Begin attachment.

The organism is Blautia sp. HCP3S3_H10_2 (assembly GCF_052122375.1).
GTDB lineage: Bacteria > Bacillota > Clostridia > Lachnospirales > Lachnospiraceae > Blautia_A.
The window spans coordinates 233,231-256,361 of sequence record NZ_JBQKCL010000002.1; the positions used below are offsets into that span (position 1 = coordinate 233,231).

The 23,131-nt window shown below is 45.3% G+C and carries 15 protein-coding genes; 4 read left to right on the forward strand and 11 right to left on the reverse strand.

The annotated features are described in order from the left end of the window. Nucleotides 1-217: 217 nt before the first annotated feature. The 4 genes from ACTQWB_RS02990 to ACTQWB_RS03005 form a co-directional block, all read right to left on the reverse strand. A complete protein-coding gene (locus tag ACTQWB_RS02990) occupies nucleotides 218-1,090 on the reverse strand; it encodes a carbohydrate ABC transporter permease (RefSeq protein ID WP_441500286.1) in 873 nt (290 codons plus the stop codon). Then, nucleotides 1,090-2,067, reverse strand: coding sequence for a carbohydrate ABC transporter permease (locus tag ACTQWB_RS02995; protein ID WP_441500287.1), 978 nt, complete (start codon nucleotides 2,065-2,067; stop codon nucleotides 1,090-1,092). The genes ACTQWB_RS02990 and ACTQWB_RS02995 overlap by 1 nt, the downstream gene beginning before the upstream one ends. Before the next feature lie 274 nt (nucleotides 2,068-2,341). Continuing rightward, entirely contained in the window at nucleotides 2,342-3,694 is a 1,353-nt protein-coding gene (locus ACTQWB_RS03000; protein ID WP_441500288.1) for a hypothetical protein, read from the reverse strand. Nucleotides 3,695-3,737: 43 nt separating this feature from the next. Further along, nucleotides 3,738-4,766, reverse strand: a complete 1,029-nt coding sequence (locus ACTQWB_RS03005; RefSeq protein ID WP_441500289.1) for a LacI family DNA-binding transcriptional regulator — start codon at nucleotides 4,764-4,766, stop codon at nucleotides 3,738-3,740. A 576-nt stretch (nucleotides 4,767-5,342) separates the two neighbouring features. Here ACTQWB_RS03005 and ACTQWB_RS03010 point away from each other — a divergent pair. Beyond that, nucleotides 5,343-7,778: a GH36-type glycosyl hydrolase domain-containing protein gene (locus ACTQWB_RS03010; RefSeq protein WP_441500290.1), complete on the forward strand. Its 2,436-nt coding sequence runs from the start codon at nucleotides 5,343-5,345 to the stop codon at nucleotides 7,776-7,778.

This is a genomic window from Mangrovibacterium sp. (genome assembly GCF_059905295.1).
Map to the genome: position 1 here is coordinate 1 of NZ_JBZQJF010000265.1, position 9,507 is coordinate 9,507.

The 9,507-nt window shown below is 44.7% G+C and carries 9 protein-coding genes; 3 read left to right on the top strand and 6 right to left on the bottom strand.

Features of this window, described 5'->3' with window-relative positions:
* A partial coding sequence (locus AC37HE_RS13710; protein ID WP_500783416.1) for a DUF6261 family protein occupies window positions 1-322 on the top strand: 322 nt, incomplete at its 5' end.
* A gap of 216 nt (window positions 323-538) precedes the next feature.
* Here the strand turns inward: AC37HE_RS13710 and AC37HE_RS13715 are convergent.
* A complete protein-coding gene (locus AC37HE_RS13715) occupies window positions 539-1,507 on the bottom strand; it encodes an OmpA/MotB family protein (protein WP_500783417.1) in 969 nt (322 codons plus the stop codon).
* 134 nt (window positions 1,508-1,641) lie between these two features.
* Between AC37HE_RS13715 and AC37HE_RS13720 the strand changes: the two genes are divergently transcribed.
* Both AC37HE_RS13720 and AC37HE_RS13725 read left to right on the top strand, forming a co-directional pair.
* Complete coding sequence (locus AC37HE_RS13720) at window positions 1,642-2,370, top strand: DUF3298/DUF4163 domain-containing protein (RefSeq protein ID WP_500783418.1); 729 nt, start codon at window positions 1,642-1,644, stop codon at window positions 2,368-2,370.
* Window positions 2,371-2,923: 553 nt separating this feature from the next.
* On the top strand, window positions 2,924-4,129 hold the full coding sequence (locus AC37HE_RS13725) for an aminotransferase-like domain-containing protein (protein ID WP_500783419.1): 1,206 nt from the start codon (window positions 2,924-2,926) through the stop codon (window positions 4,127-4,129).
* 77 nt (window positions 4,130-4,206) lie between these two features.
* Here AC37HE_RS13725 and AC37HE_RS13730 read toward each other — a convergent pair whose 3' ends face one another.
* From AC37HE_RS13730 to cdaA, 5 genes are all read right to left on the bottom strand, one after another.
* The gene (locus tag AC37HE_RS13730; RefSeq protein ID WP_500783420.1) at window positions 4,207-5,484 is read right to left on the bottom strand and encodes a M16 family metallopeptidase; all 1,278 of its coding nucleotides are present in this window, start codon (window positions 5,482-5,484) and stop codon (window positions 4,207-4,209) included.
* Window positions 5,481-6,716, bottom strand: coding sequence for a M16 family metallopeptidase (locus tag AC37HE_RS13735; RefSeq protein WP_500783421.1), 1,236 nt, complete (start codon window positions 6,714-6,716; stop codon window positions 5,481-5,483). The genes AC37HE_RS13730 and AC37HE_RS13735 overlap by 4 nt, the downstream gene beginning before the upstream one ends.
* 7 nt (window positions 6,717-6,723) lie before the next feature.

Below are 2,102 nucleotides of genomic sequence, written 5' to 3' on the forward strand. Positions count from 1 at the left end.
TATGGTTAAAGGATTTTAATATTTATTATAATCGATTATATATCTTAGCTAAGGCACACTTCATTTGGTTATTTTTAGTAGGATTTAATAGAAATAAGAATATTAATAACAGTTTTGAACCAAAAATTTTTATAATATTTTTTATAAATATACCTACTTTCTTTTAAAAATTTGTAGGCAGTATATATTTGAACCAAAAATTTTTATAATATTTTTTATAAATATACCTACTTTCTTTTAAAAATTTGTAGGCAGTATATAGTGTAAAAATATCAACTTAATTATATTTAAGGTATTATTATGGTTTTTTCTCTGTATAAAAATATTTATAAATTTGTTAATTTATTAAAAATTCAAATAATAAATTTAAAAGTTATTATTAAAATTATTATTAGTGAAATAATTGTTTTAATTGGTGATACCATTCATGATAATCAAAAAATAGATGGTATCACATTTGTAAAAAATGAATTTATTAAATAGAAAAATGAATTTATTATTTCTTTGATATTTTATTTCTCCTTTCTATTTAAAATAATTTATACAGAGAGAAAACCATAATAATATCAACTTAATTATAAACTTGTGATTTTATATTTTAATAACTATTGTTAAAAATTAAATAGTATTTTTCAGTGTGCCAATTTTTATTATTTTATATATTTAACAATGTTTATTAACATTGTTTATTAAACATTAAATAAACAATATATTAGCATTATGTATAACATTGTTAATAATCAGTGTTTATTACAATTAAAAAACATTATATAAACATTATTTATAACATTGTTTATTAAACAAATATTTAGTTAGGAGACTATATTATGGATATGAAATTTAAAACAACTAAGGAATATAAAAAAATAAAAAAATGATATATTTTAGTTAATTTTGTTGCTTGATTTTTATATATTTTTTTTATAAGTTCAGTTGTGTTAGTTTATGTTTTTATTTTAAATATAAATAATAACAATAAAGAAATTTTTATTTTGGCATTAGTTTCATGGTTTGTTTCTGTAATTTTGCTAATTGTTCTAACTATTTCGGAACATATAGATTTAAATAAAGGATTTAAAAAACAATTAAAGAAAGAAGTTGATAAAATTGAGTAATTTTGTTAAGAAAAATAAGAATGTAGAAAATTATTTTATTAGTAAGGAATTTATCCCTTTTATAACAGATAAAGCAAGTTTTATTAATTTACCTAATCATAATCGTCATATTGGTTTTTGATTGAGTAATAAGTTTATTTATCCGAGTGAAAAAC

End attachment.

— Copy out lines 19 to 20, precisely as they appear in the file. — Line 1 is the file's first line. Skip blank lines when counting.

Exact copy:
* On the top strand, window positions 2,924-4,129 hold the full coding sequence (locus AC37HE_RS13725) for an aminotransferase-like domain-containing protein (protein ID WP_500783419.1): 1,206 nt from the start codon (window positions 2,924-2,926) through the stop codon (window positions 4,127-4,129).
* 77 nt (window positions 4,130-4,206) lie between these two features.